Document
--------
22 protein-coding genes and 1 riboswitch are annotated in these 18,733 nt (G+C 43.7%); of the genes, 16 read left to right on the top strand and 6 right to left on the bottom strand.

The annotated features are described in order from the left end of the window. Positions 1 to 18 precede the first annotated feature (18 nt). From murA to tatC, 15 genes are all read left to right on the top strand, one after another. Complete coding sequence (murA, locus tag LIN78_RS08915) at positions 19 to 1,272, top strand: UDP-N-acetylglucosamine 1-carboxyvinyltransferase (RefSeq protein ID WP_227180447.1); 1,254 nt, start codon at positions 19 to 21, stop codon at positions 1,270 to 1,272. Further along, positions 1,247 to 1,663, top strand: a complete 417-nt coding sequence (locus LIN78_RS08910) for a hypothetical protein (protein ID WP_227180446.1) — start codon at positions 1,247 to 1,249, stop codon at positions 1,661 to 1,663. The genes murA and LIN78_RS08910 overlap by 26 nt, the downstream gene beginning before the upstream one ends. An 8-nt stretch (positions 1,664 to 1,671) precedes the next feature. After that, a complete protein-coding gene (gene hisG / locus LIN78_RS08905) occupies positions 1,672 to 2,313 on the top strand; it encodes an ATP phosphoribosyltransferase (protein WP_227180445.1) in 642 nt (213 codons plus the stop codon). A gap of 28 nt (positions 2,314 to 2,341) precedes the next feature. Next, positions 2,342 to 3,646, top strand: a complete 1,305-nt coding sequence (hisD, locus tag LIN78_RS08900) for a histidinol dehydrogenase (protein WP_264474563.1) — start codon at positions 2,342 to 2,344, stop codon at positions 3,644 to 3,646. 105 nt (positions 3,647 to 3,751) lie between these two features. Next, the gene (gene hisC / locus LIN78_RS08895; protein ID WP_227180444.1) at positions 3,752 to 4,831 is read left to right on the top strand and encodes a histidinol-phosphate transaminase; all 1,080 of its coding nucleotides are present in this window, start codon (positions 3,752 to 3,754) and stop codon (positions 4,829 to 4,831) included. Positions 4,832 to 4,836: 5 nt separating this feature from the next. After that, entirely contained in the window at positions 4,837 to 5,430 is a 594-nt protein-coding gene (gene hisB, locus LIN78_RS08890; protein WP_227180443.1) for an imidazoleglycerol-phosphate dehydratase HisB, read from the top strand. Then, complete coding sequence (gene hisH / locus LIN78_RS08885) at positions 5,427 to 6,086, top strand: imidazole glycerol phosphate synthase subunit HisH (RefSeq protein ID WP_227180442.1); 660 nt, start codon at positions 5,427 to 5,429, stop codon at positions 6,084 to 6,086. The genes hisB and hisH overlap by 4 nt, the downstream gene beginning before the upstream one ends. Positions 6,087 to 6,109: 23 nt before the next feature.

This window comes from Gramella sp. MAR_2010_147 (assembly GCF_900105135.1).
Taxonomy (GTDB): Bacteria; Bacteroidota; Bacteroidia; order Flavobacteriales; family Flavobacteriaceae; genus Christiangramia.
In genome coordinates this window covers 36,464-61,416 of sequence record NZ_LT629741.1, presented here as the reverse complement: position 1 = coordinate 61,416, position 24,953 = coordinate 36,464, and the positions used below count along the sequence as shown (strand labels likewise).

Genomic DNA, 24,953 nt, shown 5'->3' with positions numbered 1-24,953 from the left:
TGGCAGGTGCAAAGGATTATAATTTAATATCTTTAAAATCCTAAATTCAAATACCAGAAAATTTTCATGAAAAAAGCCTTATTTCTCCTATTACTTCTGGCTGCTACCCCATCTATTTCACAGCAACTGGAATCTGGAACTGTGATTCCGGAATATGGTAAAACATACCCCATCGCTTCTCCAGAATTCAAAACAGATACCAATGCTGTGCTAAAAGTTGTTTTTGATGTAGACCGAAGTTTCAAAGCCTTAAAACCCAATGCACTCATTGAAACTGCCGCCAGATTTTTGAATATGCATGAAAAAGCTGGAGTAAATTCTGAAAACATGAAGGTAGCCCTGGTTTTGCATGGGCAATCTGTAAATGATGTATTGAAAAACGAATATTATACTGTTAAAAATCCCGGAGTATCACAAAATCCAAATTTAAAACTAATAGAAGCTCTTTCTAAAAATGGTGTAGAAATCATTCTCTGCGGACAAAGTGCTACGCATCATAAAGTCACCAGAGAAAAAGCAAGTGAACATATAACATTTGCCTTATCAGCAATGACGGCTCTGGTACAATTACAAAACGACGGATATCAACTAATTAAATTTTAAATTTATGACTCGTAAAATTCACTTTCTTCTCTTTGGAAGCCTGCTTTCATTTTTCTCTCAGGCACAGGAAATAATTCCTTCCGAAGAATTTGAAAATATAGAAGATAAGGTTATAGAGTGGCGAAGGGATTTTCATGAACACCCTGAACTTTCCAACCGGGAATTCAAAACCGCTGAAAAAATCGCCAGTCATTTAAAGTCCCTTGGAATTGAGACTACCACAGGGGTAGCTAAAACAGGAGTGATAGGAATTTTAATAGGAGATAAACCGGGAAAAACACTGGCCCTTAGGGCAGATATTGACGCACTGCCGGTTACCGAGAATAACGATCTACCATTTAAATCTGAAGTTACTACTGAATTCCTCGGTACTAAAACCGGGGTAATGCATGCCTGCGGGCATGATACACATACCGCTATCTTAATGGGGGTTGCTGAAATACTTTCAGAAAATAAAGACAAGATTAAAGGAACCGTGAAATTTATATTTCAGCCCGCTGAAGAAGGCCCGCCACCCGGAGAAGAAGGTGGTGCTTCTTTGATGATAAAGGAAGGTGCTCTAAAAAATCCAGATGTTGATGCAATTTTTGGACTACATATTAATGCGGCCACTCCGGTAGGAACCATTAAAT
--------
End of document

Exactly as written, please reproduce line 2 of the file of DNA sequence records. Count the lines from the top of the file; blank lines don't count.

The annotated features are described in order from the left end of the window. Positions 1 to 18 precede the first annotated feature (18 nt). From murA to tatC, 15 genes are all read left to right on the top strand, one after another. Complete coding sequence (murA, locus tag LIN78_RS08915) at positions 19 to 1,272, top strand: UDP-N-acetylglucosamine 1-carboxyvinyltransferase (RefSeq protein ID WP_227180447.1); 1,254 nt, start codon at positions 19 to 21, stop codon at positions 1,270 to 1,272. Further along, positions 1,247 to 1,663, top strand: a complete 417-nt coding sequence (locus LIN78_RS08910) for a hypothetical protein (protein ID WP_227180446.1) — start codon at positions 1,247 to 1,249, stop codon at positions 1,661 to 1,663. The genes murA and LIN78_RS08910 overlap by 26 nt, the downstream gene beginning before the upstream one ends. An 8-nt stretch (positions 1,664 to 1,671) precedes the next feature. After that, a complete protein-coding gene (gene hisG / locus LIN78_RS08905) occupies positions 1,672 to 2,313 on the top strand; it encodes an ATP phosphoribosyltransferase (protein WP_227180445.1) in 642 nt (213 codons plus the stop codon). A gap of 28 nt (positions 2,314 to 2,341) precedes the next feature. Next, positions 2,342 to 3,646, top strand: a complete 1,305-nt coding sequence (hisD, locus tag LIN78_RS08900) for a histidinol dehydrogenase (protein WP_264474563.1) — start codon at positions 2,342 to 2,344, stop codon at positions 3,644 to 3,646. 105 nt (positions 3,647 to 3,751) lie between these two features. Next, the gene (gene hisC / locus LIN78_RS08895; protein ID WP_227180444.1) at positions 3,752 to 4,831 is read left to right on the top strand and encodes a histidinol-phosphate transaminase; all 1,080 of its coding nucleotides are present in this window, start codon (positions 3,752 to 3,754) and stop codon (positions 4,829 to 4,831) included. Positions 4,832 to 4,836: 5 nt separating this feature from the next. After that, entirely contained in the window at positions 4,837 to 5,430 is a 594-nt protein-coding gene (gene hisB, locus LIN78_RS08890; protein WP_227180443.1) for an imidazoleglycerol-phosphate dehydratase HisB, read from the top strand. Then, complete coding sequence (gene hisH / locus LIN78_RS08885) at positions 5,427 to 6,086, top strand: imidazole glycerol phosphate synthase subunit HisH (RefSeq protein ID WP_227180442.1); 660 nt, start codon at positions 5,427 to 5,429, stop codon at positions 6,084 to 6,086. The genes hisB and hisH overlap by 4 nt, the downstream gene beginning before the upstream one ends. Positions 6,087 to 6,109: 23 nt before the next feature.